This holiday some, Like Parnassus Books, linked to a list of their favorite partners locally and nationwide. Skimming over that list, I was moved by The Compassion Collective, a group of authors, filmmakers and activists who have organized to feed, clothe and shelter both refugee and homeless U.S. children. Check them out—100% of donated money goes directly to the children. (And they have a kickass manifesto reclaiming Mother’s Day.  🙂 )

Speaking of authors, James Patterson once again gave a quarter million dollars in holiday bonuses to frontline booksellers across the country. Seeing so many really remarkable booksellers get that kind of thanks and recognition truly touched me. Patterson looked around and saw what kind of gloves he could give.

Patterson, who along with Ann Patchett is an ambassador for The Book Industry Charitable Foundation, also invites readers everywhere to support their local bookstores mindfully and with a spirit of gratitude.

He suggests there are lots of ways to support your local bookstore: 1. Buy a book. 2. Give a book and encourage a love of reading. 3. Donate to Binc to help your local bookseller.

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I hope you have a wonderful holiday. Give away some gloves.

Kate

 

 

 

 

 

 

 

 

Know More Than a Bookseller? Probably Not.

I’m sort on hiatus till the new year while publishers slow down new releases and booksellers get a chance to concentrate on putting great reads into the hands of holiday shoppers.

But  just for fun I offer an interactive quiz I bumped across in the NYT the other day.

It’s an employment test that The Strand Bookstore uses for prospective hires. Give it a shot–it’s harder than you’d think.

My takeaway? I’d probably only be hired to do returns and receiving. And I need to work on my Greek and the Russian classics. 🙂

Props to you, my bookseller pals!

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Giving Tuesday – Consider The Book Industry Charitable Foundation

Started in 2012 as a response to Black Friday, it’s been wonderful to see how strongly Giving Tuesday has taken hold in just four years.

If you read this blog, you care about books and book culture. One of my favorite charitable organizations helps keep that culture vital by helping booksellers in need.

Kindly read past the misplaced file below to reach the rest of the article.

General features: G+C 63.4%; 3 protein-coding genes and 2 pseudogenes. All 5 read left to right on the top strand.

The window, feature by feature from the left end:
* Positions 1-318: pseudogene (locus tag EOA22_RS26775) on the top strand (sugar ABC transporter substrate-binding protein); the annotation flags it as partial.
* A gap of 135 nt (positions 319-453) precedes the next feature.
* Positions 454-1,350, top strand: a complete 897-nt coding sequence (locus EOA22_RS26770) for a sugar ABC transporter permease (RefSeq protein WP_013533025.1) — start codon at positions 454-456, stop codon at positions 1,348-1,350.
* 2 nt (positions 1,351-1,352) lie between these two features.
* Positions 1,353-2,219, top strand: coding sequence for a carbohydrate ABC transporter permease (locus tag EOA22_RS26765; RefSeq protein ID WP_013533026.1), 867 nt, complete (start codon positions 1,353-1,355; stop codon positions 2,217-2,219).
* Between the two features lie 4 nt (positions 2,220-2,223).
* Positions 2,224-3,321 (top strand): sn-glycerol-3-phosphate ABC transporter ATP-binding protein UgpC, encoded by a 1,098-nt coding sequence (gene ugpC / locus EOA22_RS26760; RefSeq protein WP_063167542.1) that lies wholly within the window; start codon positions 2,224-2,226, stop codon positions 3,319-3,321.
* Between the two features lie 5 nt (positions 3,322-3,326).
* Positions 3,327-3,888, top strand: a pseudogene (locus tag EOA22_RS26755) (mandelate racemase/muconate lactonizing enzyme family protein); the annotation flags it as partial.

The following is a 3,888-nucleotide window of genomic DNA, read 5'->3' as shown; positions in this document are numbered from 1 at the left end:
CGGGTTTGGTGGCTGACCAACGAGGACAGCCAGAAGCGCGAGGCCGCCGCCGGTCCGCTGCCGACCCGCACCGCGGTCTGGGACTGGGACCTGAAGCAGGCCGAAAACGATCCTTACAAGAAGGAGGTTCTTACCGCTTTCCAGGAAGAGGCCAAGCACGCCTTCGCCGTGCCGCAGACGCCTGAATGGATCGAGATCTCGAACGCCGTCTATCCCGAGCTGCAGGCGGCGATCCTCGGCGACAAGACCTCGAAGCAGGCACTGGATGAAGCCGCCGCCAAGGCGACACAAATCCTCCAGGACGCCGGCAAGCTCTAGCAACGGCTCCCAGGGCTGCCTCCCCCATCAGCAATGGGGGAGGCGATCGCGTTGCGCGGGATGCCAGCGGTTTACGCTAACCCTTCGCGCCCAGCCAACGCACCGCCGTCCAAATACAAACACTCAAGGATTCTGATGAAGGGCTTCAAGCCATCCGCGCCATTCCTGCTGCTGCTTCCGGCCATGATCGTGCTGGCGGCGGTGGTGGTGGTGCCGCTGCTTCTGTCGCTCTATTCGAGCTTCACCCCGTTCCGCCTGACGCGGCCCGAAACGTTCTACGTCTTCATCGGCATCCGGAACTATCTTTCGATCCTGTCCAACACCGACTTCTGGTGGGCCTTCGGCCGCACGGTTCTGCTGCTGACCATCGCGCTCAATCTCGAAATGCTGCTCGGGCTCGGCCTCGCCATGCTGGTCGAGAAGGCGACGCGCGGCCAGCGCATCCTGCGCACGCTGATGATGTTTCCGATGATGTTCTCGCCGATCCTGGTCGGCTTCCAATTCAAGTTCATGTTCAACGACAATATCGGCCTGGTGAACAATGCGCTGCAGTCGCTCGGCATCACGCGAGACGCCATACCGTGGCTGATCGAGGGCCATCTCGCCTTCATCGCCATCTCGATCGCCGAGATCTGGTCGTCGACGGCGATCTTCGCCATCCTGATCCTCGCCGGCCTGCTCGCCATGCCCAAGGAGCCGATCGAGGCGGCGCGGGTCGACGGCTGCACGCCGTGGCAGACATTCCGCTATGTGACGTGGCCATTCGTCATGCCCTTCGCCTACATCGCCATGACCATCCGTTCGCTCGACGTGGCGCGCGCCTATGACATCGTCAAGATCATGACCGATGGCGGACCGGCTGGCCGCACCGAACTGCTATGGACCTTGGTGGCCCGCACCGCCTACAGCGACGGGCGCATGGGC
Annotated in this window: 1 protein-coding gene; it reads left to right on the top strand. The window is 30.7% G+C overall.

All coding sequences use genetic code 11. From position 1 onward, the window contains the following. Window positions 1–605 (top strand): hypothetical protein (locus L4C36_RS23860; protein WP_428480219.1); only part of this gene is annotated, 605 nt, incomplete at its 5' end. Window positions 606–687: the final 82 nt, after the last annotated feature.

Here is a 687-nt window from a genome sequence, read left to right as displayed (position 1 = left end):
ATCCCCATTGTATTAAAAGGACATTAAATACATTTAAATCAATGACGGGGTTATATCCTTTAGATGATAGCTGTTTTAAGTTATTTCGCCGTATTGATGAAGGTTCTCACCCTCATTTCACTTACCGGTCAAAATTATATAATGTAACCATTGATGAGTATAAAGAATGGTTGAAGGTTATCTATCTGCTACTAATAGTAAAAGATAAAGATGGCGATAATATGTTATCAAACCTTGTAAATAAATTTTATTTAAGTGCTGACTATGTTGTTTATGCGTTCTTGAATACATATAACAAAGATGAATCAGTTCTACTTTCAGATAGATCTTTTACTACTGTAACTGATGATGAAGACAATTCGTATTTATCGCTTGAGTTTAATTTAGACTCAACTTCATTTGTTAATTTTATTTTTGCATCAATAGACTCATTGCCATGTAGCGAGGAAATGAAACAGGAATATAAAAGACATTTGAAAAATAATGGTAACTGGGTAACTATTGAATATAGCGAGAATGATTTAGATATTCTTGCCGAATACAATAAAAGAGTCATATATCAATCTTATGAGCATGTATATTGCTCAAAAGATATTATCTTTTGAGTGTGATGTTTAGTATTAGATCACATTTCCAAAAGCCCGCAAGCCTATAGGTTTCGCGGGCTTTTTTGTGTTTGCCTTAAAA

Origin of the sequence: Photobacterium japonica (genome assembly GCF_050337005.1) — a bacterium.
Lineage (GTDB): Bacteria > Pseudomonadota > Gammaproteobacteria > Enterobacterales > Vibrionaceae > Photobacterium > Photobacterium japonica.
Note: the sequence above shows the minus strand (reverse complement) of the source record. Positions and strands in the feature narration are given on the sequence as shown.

Here’s The Book Industry Charitable Foundation’s inaugural ambassador Ann Patchett explaining what Binc does to help booksellers stay on the job and in careers they are passionate about.

 

Full disclosure: I’m on the board of Binc. So I could give you a bunch of stats about how much money has been given away and the number of people Binc has helped over the years–but this thank you note from a bookseller explains it so much better.

Earlier this year I was diagnosed with multiple sclerosis. This isn’t easy to diagnose, I learned, and the process required many expensive tests and expensive visits with specialists, as well as a hospital stay and time off work. I paid what I could, but I don’t know what I would have done without Binc to help with the remainder. They made the process of applying very easy, even in my exhausted and mentally foggy state, and paid my outstanding bills promptly. The person assisting me even sent me a book on living with chronic illness, and this small kindness meant so much to me. This organization is a true blessing for people in the book business and I can’t thank them enough.”

Please consider Binc in your year-end giving plans. This is a great day to do it–and through the end of the year the Binc Board of Directors will match your gift!

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Shop Local This Weekend–and Year Round!

introTomorrow is Small Business Saturday–I’m sure you’ve seen the American Express ad. It gives you a vague warm fuzzy, right?

Well, the specifics about the good shopping local does for your community should make you feel even better. Check out this fun infographic by one of my favorite writers and cartoonists–Mary Laura Philpott of Parnassus Books. (If you like her illustrations check out her book Penguins with People Problems. )

You’ll come out the other end feeling even better about buying books (and shoes and hammers and lattes) from the local merchants who make your town a place you want to live!

Mary Laura allowed me to be grab a few images here–but get the whole story by going to Musing–a laid back lit journal.